Amid debates around the merits of “appraisal arbitrage,” the Chancery Court held in In re: Appraisal of Ancestry.com, Inc. that the hedge fund petitioner did not need to prove that the Ancestry.com shares of which it became the beneficial owner after the record date for voting on an Ancestry merger had not been voted in favor of the merger in order to pursue appraisal rights with regard to those shares. The Court said any problems with DGCL Section 262 itself should be solved by the legislature, not the courts.
On January 5, 2015, the Delaware Chancery Court issued its ruling in In re: Appraisal of Ancestry.com Inc., C.A. No. 8173-VCG (Del. Ch. January 5, 2015) (Glasscock, V.C.), finding that petitioner Merion Capital L.P., the beneficial owner of Ancestry.com, Inc. shares, did not need to prove that the specific Ancestry shares with respect to which petitioner seeks appraisal were not voted in favor of an Ancestry merger in order to have standing to seek appraisal.
Petitioner is a hedge fund that engages in “appraisal arbitrage” as part of its investment strategy; it purchased Ancestry shares after the record date for a 2012 acquisition of Ancestry.com, Inc. Merion’s Ancestry shares were held of record by Cede & Co. Merion caused Cede to submit a timely appraisal demand for the Ancestry shares beneficially owned by Merion and then, as is permitted by a 2007 amendment to Section 262(e) of the Delaware General Corporation Law, filed a petition for appraisal of the shares of which Merion was the beneficial owner. Merion could not determine whether the shares it had purchased had been voted in favor of the merger, but it was acknowledged that Cede had at least as many shares that were not voted in favor of the merger as the number of shares for which Merion sought appraisal.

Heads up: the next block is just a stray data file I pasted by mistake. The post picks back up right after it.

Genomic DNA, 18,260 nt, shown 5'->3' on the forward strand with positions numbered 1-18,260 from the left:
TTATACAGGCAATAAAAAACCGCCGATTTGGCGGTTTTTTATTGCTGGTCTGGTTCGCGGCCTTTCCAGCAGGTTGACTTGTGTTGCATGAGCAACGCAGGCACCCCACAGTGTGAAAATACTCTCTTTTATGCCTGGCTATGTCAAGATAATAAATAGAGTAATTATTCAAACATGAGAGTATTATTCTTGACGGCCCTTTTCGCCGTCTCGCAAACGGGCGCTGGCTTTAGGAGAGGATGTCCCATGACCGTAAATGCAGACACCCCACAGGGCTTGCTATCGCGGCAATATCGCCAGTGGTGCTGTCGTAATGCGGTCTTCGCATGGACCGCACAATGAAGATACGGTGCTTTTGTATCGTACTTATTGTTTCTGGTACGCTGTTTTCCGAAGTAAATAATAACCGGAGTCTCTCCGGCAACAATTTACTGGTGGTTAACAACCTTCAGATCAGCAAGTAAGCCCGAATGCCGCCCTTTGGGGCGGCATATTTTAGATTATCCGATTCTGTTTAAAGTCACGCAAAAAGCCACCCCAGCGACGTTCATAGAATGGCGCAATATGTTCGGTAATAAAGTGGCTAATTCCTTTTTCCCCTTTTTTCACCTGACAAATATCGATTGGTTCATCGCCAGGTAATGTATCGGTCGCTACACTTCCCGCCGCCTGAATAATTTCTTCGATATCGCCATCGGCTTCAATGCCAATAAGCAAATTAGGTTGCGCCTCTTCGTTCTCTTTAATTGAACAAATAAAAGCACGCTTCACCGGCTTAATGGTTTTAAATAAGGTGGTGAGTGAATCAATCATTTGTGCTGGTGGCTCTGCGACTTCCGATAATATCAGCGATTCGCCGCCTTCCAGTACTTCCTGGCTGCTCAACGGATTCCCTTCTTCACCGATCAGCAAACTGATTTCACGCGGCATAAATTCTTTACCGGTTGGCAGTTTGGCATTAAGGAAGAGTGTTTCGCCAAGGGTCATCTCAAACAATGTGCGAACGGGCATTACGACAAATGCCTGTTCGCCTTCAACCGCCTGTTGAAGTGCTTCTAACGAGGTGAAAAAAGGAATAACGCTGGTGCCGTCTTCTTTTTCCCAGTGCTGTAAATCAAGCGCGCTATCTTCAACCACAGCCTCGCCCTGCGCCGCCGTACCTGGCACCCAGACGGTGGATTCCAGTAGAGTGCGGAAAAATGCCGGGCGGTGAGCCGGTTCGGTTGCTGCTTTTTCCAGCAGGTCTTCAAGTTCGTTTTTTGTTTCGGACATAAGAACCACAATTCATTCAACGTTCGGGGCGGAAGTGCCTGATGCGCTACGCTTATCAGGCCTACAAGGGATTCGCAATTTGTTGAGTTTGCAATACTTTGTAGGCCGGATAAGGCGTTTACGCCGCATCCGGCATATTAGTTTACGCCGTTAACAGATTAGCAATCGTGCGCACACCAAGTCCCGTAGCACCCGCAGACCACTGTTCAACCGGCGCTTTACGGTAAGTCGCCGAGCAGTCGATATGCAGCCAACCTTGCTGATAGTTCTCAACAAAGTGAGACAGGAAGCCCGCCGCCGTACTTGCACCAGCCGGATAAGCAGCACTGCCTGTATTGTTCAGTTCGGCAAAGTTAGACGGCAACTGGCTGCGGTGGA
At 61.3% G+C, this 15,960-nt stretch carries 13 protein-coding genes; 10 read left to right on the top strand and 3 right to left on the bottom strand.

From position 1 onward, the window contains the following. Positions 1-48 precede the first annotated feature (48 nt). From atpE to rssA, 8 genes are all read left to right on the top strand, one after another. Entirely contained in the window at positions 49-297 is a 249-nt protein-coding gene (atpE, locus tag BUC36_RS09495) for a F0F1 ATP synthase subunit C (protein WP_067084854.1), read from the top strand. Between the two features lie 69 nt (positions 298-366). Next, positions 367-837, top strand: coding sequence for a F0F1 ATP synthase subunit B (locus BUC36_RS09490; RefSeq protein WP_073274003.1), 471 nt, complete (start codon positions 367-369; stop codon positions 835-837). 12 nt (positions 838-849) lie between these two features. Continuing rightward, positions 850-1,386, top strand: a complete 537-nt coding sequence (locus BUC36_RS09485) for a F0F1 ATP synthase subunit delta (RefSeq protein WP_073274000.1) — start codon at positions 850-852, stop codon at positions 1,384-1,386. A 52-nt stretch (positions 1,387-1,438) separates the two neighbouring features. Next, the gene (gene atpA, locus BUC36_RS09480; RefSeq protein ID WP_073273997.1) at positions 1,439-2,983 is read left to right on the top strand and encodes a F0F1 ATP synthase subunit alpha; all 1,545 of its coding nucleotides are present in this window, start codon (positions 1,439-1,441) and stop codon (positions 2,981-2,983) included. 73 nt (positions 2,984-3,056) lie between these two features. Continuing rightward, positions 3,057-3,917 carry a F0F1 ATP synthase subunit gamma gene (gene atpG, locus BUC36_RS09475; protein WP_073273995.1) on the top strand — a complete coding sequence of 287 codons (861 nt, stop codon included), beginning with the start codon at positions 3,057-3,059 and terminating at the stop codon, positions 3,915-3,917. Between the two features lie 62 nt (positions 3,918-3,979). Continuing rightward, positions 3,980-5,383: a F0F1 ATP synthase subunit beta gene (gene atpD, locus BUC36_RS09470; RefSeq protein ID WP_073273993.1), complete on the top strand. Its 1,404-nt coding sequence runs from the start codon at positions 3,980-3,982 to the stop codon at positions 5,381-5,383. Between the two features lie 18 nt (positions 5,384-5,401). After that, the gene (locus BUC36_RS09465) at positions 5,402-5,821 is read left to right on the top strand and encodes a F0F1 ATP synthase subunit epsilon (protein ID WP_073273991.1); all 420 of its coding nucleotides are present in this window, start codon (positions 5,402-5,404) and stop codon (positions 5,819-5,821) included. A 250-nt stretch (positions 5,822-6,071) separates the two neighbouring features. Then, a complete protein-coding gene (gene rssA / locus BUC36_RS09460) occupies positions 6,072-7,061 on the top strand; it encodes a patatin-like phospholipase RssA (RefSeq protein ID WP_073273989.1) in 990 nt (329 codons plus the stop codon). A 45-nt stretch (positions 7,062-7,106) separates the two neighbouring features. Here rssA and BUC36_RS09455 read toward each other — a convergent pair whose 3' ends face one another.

Ancestry argued that, to have standing to invoke appraisal rights under Section 262 of the DGCL, Merion must demonstrate that the shares which Merion acquired had not been voted in favor of the merger by the persons who beneficially owned them on the record date. Vice Chancellor Glasscock rejected this argument, holding that it was sufficient for Merion to demonstrate that the number of shares held by Cede that were not voted in favor of the merger exceeded the number of shares for which Merion sought appraisal. With regard to the possibility that the total number of shares as to which beneficial owners seek appraisal might exceed the number of shares held by Cede that were not voted in favor of the merger, the Court said that issue was not before it, and that problems with Section 262 of the DGCL should be solved by the legislature, not the courts.